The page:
20 February 2006

The vanillafication of my kitchen

I suppose it couldn’t have been helped. Being so immersed in vanilla caused everything within my short distance to smell like the prized bean…even Bean is smelling a little sweeter and less cat-like. I’m finding seeds everywhere and I know vanilla sugar and salt have found their ways into my camera case and laptop.

Things good be worse…I could be obsessed with durian.

Anyway, this month’s vanilla post centres on how to make your own vanilla flavourings and condiments. I’m not making all of these right now--I usually have some home-made vanilla sugar and extract on hand but I found some recipes for other vanillafications. The salt is my own experiment--I made some a little more than a month ago and have started using it--I'm quite happy with it.

There are couple of points to keep in mind when making your own flavourings. The beans should be pliable—if you can’t bend the pods easily, they probably won't work as well or as quickly as fresher beans. The other point is to only use glass bottles or containers made from non-reactive materials: plastic is far too porous and will allow other scents and flavours to seep into the contents and change the flavour. You can easily double or trebel the quanitities listed--it all depends upon how much you use and how much room there is in your pantry.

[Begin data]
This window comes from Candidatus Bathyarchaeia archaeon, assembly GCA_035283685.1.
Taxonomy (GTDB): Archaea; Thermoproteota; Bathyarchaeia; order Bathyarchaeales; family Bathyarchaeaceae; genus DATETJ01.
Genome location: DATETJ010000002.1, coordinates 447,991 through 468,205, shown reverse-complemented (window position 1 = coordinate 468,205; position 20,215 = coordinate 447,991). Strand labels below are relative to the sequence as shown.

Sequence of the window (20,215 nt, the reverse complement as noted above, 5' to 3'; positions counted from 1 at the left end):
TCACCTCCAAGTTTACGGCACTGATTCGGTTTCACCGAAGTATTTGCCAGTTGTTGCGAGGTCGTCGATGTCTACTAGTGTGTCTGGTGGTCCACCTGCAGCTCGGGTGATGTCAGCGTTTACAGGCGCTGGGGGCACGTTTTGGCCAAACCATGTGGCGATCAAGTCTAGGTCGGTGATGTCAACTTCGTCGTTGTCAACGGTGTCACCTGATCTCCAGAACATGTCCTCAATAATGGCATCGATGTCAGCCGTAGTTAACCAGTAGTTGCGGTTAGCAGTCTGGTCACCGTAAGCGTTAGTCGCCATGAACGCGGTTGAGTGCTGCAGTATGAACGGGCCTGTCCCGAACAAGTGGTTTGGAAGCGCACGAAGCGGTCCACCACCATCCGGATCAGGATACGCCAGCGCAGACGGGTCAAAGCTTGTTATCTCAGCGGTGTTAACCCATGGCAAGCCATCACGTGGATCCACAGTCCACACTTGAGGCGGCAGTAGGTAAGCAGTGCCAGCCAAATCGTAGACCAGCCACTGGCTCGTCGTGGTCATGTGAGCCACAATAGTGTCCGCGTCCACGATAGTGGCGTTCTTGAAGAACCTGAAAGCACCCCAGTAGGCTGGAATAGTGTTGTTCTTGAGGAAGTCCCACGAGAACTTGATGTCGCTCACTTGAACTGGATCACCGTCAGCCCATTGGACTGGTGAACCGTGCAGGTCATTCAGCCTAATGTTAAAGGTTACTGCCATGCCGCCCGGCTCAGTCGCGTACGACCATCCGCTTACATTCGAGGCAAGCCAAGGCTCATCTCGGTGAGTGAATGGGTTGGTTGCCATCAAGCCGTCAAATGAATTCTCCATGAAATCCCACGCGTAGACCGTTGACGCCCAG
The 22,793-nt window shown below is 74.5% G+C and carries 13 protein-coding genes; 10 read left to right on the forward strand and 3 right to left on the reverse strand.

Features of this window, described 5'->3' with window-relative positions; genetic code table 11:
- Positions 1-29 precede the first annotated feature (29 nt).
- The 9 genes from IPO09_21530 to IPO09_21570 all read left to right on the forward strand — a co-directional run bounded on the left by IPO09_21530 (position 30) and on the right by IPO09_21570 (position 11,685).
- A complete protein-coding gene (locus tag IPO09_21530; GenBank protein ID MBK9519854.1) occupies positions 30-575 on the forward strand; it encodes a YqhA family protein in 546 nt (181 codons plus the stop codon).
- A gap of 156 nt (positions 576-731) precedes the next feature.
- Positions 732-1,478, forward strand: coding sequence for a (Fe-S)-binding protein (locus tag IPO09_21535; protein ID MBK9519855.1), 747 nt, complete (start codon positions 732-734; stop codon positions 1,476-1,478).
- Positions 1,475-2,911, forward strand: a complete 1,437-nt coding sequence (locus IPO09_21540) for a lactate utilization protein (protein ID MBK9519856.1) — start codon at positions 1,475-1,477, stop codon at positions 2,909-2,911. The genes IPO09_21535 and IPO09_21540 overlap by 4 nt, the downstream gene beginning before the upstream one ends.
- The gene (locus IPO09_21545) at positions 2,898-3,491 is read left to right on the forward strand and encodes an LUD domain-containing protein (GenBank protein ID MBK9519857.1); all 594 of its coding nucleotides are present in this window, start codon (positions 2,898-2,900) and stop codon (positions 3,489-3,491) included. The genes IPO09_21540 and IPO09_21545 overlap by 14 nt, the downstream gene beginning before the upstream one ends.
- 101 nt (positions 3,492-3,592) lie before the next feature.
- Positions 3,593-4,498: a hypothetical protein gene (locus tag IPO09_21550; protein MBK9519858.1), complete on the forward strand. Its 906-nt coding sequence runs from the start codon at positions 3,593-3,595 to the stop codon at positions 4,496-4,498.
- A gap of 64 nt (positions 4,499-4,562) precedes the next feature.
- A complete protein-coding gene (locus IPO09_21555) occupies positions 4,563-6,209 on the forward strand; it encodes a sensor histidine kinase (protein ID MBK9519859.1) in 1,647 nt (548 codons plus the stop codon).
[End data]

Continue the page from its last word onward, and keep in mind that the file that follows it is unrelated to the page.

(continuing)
Vanilla Extract
To be on the safe side, I purchased one bottle each of Madagascar, Mexican and Tahitian extracts to compare flavours and aromas, so I don’t have any home-made extracts on hand. Making your own extract is quite easy. I prefer using vodka because its neutral flavour, but you can use rum, brandy, cognac or any other spirit you wish.

250mL vodka
2 25cm vanilla beans

Split the beans so the seeds are exposed, but the tips of the pods are in tact (the best visual I can think of is that of a canoe). Place the beans in a dark-coloured glass bottle that has a tight-fitting lid. Pour in the vodka, close the bottle and store in a cool place for about a month. Every once in a while, give the bottle a swirl to mix its contents. As you use the extract, replace the liquid with more vodka. The beans will keep imparting their flavour for months, so if the extract starts tasting “weaker” simply replace the beans.

Vanilla Honey
Vanilla honey is an alternative to plain sugar—just remember that honey is about six times sweeter than regular sugar, so you should use less honey in your recipes. Mildly-flavoured honey such as clover is preferable to a heavier-flavoured type such as buckwheat.